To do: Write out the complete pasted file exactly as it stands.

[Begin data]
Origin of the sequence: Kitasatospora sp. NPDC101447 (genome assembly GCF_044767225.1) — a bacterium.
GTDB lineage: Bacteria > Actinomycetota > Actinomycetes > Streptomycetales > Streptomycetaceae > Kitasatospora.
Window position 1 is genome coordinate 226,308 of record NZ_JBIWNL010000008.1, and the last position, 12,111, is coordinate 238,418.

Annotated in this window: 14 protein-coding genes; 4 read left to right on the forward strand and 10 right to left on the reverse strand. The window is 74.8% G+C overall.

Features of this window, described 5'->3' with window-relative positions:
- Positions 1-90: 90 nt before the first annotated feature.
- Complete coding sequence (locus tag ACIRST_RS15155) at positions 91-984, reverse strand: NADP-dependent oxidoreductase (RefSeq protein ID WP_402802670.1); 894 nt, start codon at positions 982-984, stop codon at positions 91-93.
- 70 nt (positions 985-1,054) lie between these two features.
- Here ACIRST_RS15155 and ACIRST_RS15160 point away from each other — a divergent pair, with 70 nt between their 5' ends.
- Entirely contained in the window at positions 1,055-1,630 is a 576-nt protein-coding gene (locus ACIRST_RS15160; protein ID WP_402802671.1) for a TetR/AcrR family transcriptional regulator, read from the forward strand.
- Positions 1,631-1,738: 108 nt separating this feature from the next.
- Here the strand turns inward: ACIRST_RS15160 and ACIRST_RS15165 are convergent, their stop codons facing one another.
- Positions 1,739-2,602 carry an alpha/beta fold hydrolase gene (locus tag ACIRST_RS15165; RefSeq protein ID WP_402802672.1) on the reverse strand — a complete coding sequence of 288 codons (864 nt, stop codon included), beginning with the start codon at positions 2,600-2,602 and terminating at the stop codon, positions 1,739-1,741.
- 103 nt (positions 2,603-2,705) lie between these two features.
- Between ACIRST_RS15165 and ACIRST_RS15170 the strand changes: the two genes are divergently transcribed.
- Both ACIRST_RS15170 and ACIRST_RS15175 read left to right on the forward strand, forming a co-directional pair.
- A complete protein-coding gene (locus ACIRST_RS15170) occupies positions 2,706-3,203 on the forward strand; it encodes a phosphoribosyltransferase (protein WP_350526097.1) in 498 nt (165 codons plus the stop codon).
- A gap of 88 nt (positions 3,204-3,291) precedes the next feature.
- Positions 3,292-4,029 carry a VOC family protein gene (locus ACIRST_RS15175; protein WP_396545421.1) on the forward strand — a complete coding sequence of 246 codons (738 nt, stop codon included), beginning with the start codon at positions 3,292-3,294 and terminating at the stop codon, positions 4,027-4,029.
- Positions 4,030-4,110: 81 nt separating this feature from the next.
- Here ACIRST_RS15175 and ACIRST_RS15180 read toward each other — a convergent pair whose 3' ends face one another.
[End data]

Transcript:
Origin of the sequence: Kitasatospora sp. NPDC101447 (genome assembly GCF_044767225.1) — a bacterium.
GTDB lineage: Bacteria > Actinomycetota > Actinomycetes > Streptomycetales > Streptomycetaceae > Kitasatospora.
Window position 1 is genome coordinate 226,308 of record NZ_JBIWNL010000008.1, and the last position, 12,111, is coordinate 238,418.

Annotated in this window: 14 protein-coding genes; 4 read left to right on the forward strand and 10 right to left on the reverse strand. The window is 74.8% G+C overall.

Features of this window, described 5'->3' with window-relative positions:
- Positions 1-90: 90 nt before the first annotated feature.
- Complete coding sequence (locus tag ACIRST_RS15155) at positions 91-984, reverse strand: NADP-dependent oxidoreductase (RefSeq protein ID WP_402802670.1); 894 nt, start codon at positions 982-984, stop codon at positions 91-93.
- 70 nt (positions 985-1,054) lie between these two features.
- Here ACIRST_RS15155 and ACIRST_RS15160 point away from each other — a divergent pair, with 70 nt between their 5' ends.
- Entirely contained in the window at positions 1,055-1,630 is a 576-nt protein-coding gene (locus ACIRST_RS15160; protein ID WP_402802671.1) for a TetR/AcrR family transcriptional regulator, read from the forward strand.
- Positions 1,631-1,738: 108 nt separating this feature from the next.
- Here the strand turns inward: ACIRST_RS15160 and ACIRST_RS15165 are convergent, their stop codons facing one another.
- Positions 1,739-2,602 carry an alpha/beta fold hydrolase gene (locus tag ACIRST_RS15165; RefSeq protein ID WP_402802672.1) on the reverse strand — a complete coding sequence of 288 codons (864 nt, stop codon included), beginning with the start codon at positions 2,600-2,602 and terminating at the stop codon, positions 1,739-1,741.
- 103 nt (positions 2,603-2,705) lie between these two features.
- Between ACIRST_RS15165 and ACIRST_RS15170 the strand changes: the two genes are divergently transcribed.
- Both ACIRST_RS15170 and ACIRST_RS15175 read left to right on the forward strand, forming a co-directional pair.
- A complete protein-coding gene (locus ACIRST_RS15170) occupies positions 2,706-3,203 on the forward strand; it encodes a phosphoribosyltransferase (protein WP_350526097.1) in 498 nt (165 codons plus the stop codon).
- A gap of 88 nt (positions 3,204-3,291) precedes the next feature.
- Positions 3,292-4,029 carry a VOC family protein gene (locus ACIRST_RS15175; protein WP_396545421.1) on the forward strand — a complete coding sequence of 246 codons (738 nt, stop codon included), beginning with the start codon at positions 3,292-3,294 and terminating at the stop codon, positions 4,027-4,029.
- Positions 4,030-4,110: 81 nt separating this feature from the next.
- Here ACIRST_RS15175 and ACIRST_RS15180 read toward each other — a convergent pair whose 3' ends face one another.